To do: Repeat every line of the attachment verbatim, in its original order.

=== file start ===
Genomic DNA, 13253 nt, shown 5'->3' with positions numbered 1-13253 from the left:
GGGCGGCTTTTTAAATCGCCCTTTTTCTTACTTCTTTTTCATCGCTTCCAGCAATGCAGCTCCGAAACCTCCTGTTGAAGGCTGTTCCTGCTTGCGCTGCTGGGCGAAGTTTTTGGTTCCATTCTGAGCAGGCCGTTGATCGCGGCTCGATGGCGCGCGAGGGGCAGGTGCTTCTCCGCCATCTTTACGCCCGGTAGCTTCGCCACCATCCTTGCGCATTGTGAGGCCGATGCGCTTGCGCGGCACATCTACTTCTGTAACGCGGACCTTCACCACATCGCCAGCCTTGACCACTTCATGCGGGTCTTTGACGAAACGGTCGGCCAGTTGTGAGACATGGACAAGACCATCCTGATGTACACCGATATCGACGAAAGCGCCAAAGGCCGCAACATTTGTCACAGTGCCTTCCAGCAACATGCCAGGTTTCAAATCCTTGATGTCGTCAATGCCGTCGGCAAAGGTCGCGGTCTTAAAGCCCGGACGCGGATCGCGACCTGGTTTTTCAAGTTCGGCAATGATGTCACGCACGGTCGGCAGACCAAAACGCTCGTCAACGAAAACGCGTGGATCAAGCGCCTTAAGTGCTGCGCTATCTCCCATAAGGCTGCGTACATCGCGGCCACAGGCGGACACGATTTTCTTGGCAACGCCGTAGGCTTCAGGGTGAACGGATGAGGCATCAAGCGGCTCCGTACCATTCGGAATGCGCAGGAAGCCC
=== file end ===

Genomic DNA, 13253 nt, shown 5'->3' with positions numbered 1-13253 from the left:
GGGCGGCTTTTTAAATCGCCCTTTTTCTTACTTCTTTTTCATCGCTTCCAGCAATGCAGCTCCGAAACCTCCTGTTGAAGGCTGTTCCTGCTTGCGCTGCTGGGCGAAGTTTTTGGTTCCATTCTGAGCAGGCCGTTGATCGCGGCTCGATGGCGCGCGAGGGGCAGGTGCTTCTCCGCCATCTTTACGCCCGGTAGCTTCGCCACCATCCTTGCGCATTGTGAGGCCGATGCGCTTGCGCGGCACATCTACTTCTGTAACGCGGACCTTCACCACATCGCCAGCCTTGACCACTTCATGCGGGTCTTTGACGAAACGGTCGGCCAGTTGTGAGACATGGACAAGACCATCCTGATGTACACCGATATCGACGAAAGCGCCAAAGGCCGCAACATTTGTCACAGTGCCTTCCAGCAACATGCCAGGTTTCAAATCCTTGATGTCGTCAATGCCGTCGGCAAAGGTCGCGGTCTTAAAGCCCGGACGCGGATCGCGACCTGGTTTTTCAAGTTCGGCAATGATGTCACGCACGGTCGGCAGACCAAAACGCTCGTCAACGAAAACGCGTGGATCAAGCGCCTTAAGTGCTGCGCTATCTCCCATAAGGCTGCGTACATCGCGGCCACAGGCGGACACGATTTTCTTGGCAACGCCGTAGGCTTCAGGGTGAACGGATGAGGCATCAAGCGGCTCCGTACCATTCGGAATGCGCAGGAAGCCC